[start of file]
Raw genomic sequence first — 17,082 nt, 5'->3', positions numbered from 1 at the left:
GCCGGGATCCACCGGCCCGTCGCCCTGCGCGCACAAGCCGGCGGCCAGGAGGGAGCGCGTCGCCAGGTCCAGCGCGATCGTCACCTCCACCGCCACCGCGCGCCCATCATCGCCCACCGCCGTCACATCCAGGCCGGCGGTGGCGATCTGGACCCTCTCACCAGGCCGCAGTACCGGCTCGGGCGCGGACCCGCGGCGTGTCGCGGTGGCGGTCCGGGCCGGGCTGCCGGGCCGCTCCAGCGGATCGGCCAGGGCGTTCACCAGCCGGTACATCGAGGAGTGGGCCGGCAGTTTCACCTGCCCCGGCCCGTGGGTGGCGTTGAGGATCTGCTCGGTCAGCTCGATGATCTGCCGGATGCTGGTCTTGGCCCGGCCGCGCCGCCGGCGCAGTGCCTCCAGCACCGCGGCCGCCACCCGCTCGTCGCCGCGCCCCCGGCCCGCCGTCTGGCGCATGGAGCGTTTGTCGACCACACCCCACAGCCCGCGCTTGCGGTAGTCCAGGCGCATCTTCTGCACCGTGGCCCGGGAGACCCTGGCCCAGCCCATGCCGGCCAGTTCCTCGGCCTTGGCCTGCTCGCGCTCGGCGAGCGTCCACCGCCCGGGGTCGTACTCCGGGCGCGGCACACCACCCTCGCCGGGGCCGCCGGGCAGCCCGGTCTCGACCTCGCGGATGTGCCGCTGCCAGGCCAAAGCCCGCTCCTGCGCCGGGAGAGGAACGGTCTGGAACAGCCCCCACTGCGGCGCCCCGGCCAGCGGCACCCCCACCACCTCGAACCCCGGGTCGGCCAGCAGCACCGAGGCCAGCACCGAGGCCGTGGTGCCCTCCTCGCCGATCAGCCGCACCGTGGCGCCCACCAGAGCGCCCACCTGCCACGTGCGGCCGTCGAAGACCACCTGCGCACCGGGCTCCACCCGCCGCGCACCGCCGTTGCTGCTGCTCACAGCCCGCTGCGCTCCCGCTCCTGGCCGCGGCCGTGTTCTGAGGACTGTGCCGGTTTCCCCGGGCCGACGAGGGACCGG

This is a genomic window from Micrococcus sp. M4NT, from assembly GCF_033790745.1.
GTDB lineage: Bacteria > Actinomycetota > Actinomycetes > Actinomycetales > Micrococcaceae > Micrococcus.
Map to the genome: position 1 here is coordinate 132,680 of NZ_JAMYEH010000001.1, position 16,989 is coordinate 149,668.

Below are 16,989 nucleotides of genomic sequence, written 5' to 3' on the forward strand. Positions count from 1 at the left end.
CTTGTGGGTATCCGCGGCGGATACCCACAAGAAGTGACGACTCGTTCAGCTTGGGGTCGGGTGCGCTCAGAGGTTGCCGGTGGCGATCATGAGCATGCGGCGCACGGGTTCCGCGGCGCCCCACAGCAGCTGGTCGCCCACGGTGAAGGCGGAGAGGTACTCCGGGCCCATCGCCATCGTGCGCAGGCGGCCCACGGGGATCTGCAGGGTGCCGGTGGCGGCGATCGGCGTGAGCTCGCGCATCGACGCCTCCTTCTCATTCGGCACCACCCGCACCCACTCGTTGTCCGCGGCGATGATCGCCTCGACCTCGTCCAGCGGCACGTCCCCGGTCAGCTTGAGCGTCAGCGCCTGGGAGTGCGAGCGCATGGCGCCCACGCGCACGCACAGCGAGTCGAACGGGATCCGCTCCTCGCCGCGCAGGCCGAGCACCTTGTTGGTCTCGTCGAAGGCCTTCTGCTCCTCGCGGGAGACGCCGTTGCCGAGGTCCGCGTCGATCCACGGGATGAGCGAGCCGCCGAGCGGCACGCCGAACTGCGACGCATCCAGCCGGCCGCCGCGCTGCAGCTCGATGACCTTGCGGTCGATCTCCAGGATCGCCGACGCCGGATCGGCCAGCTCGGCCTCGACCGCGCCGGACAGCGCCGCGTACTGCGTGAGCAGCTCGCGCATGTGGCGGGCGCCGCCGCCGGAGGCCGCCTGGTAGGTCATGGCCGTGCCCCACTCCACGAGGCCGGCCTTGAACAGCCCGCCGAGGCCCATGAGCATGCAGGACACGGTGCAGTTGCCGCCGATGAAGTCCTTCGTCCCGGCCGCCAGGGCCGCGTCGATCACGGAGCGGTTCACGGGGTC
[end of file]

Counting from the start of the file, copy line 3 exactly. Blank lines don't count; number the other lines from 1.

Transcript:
This is a genomic window from Micrococcus sp. M4NT, from assembly GCF_033790745.1.